Presentation on theme: "Classroom Assessment A Practical Guide for Educators by Craig A. Mertler Chapter 12 Assessing Group Work."— Presentation transcript:
Classroom Assessment A Practical Guide for Educators by Craig A. Mertler Chapter 12 Assessing Group Work
Introduction Assessing group work is not as straightforward as it may seem; it is not a simple extension of individual student assessment. There are several additional assessment issues related to the assessment of group work.
The Importance of Group Process More and more classrooms are emphasizing cooperative learning strategies, involving small groups of two to six students who must work on a task together. Can foster student learning, self-esteem, social skills, and attitudes toward others. Not only an important instructional strategy, but also an important assessment strategy. To create a better parallel between instruction and assessment.
The Importance of Group Process Three basic purposes of assessment in cooperative learning environments: to measure each individual student’s level of learning resulting from the group work to measure the quality of the group’s solution to measure students’ abilities to collaborate with others Main idea is that students often learn more (or differently) when working with others, rather than in isolation.
The Importance of Group Process Several types of group processes can emerge when students are placed in collaborative situations: Working together. Conflict and controversy. Giving and receiving help. Equality of participation. Diffusion of responsibility. Division of labor. Expert model Interchangeable model
Designing Assessments of Group Process Group process can have both positive and negative effects on individual and group learning. Three types of group work that focus on mastery of subject matter (and include collaborative processes) are: Group papers Group projects Group presentations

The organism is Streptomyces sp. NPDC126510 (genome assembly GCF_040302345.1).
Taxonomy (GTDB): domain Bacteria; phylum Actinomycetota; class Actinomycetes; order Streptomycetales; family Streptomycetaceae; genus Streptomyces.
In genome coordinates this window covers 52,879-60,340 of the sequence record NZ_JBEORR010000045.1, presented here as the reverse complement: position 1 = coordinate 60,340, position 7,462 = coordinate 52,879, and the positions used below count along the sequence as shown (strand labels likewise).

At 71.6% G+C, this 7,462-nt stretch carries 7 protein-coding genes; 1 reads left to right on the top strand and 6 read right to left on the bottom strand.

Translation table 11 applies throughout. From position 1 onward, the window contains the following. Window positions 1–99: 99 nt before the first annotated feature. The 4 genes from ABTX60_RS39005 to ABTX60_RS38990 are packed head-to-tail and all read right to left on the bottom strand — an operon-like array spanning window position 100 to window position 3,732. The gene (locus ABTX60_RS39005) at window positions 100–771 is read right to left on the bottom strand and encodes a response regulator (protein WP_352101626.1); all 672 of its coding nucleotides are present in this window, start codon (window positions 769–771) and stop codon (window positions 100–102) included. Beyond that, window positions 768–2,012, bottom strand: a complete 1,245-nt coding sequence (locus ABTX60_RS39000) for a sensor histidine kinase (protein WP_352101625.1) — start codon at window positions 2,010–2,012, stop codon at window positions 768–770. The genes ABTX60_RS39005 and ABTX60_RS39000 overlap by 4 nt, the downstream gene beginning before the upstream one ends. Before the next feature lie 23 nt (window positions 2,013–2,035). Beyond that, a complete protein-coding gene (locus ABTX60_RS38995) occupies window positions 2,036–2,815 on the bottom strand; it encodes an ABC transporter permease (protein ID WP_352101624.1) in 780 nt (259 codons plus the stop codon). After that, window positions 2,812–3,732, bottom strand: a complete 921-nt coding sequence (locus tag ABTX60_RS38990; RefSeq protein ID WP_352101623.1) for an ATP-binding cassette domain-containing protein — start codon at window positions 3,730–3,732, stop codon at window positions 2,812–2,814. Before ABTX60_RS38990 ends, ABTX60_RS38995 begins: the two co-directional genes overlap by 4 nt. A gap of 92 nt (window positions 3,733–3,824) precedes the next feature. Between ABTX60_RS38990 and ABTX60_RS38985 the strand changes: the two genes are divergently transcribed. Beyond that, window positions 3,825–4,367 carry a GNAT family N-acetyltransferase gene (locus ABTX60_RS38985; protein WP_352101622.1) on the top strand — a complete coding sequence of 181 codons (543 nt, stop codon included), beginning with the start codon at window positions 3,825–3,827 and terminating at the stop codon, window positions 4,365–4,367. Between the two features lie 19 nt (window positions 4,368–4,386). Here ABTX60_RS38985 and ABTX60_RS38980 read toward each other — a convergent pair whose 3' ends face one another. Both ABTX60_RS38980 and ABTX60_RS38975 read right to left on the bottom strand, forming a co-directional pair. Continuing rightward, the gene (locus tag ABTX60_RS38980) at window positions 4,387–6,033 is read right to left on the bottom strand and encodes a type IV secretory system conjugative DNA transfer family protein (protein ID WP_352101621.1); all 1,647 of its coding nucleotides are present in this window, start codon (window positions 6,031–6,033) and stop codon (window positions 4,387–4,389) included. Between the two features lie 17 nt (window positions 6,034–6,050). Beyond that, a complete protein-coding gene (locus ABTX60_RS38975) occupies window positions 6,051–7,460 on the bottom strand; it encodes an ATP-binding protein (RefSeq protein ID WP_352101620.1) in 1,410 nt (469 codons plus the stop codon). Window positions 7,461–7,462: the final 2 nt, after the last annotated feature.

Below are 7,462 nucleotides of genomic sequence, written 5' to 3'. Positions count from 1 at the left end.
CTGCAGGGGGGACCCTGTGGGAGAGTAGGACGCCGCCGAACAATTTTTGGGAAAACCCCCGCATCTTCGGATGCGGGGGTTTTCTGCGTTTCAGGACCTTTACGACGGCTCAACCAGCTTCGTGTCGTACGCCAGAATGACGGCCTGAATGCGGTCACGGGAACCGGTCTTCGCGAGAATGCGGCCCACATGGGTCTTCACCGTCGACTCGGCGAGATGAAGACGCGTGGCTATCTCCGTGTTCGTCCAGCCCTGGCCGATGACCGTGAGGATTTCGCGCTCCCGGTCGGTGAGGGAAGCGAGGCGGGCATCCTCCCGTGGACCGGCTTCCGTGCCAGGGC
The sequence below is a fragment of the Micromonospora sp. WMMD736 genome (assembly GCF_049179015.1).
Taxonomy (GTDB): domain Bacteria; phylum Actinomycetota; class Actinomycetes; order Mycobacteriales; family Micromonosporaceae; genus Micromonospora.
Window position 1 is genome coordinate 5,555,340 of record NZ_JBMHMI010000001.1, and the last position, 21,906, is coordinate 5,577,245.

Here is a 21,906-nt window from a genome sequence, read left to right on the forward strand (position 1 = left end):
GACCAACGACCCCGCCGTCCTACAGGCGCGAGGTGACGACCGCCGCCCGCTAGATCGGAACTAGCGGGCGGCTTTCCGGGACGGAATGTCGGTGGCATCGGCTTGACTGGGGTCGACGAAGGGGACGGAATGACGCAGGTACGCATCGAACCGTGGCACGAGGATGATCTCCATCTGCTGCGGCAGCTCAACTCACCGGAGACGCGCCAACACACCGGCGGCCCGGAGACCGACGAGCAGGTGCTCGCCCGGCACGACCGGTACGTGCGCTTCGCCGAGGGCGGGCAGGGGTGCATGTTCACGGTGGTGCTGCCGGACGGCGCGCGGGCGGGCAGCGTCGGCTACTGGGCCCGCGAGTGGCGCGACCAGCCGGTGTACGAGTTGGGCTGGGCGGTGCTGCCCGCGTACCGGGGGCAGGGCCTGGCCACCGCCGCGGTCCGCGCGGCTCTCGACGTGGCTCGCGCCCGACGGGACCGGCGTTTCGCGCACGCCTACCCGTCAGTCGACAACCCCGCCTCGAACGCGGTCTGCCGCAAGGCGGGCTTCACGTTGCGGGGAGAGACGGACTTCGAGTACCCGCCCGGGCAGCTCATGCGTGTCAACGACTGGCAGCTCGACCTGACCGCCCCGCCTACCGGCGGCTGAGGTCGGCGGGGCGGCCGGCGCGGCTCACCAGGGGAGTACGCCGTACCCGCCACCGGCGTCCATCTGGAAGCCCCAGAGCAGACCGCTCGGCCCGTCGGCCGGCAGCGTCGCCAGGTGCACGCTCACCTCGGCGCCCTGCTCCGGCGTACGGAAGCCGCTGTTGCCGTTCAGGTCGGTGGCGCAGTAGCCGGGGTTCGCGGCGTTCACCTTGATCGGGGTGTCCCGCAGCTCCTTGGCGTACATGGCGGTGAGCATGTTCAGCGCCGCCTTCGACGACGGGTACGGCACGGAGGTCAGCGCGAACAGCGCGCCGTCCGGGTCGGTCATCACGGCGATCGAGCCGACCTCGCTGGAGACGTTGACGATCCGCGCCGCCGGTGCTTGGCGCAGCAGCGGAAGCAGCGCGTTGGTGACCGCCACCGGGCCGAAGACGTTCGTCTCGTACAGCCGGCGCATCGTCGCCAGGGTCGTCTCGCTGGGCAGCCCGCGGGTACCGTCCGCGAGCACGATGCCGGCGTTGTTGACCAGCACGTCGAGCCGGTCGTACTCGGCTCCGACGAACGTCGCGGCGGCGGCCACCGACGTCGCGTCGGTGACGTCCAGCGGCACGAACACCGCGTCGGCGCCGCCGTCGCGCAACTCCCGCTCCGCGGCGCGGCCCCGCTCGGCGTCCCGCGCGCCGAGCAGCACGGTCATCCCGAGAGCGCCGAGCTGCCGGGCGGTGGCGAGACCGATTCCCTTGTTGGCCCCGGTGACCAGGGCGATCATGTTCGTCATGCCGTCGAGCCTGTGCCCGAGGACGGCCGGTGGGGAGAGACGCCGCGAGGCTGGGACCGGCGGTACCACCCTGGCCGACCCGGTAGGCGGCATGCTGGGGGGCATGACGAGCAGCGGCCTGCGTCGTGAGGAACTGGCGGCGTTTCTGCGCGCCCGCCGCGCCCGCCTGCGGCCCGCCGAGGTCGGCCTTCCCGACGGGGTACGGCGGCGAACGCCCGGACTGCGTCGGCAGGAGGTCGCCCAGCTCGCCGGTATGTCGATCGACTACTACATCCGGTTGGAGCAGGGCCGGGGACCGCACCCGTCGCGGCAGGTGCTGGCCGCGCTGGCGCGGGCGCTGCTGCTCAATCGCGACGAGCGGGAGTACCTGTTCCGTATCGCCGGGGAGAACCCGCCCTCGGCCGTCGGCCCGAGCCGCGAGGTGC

Designing Assessments of Group Process However, students’ collaborative (group) skills can also be assessed as a result of these types of work. Assessing Collaborative Work Skills: Step-by-Step Procedure Step 1: Clarify your reasons for wanting to assess group skills. Step 2: Describe the assessment context. Step 3: Identify and describe each collaborative skill. Step 4: Design an appropriate scoring instrument.
Methods for Assessing Group Process Most common practice is to assign a single grade to the group’s solution and give that grade to each member. Assumes equal participation and contribution to the solution (typically not the case). If teacher stresses that individual contributions are more important than that of the group, many benefits of group process will be lost. Tends to create very competitive—not collaborative—environment.
Methods for Assessing Group Process No single solution to this dilemma. Depends on purpose of group work, teacher’s views of assessment, etc. Often results in the incorporation of subjective decisions. Many teachers are content to award the same grade to everyone; some rely on additional observations made by others; some incorporate self- and peer-assessment.
Methods for Assessing Group Process Three specific methods for assessing group work: Self-assessment Appropriate in upper-elementary and secondary grades. Can be used to assess level of effort, amount of time contributed, portions of process with which students felt comfortable, and those that were difficult. Tendency to self-assess in a less-than-honest manner. Good practice to examine alongside other evidence.
Methods for Assessing Group Process Self-assessment (continued) Can also incorporate informal discussion with individual students, comparing various assessments.
Methods for Assessing Group Process Peer assessment Each team member assesses all other members. In theory, a very effective approach since they know best what happened within the group. May also have problems with honesty. Should be used only as formative feedback to teachers; not as basis for grades.
Methods for Assessing Group Process Teacher assessment Entire responsibility can be placed on the teacher. This involves assigning both individual and group grades—each student receives two grades. Assigns a grade for the quality of the group- based product or solution; each student receives this grade for the group’s work. Students are then required to complete individual follow-up activities related to the group’s solution or product; purpose is to determine individual understanding (therefore, students have responsibility for group and individual learning).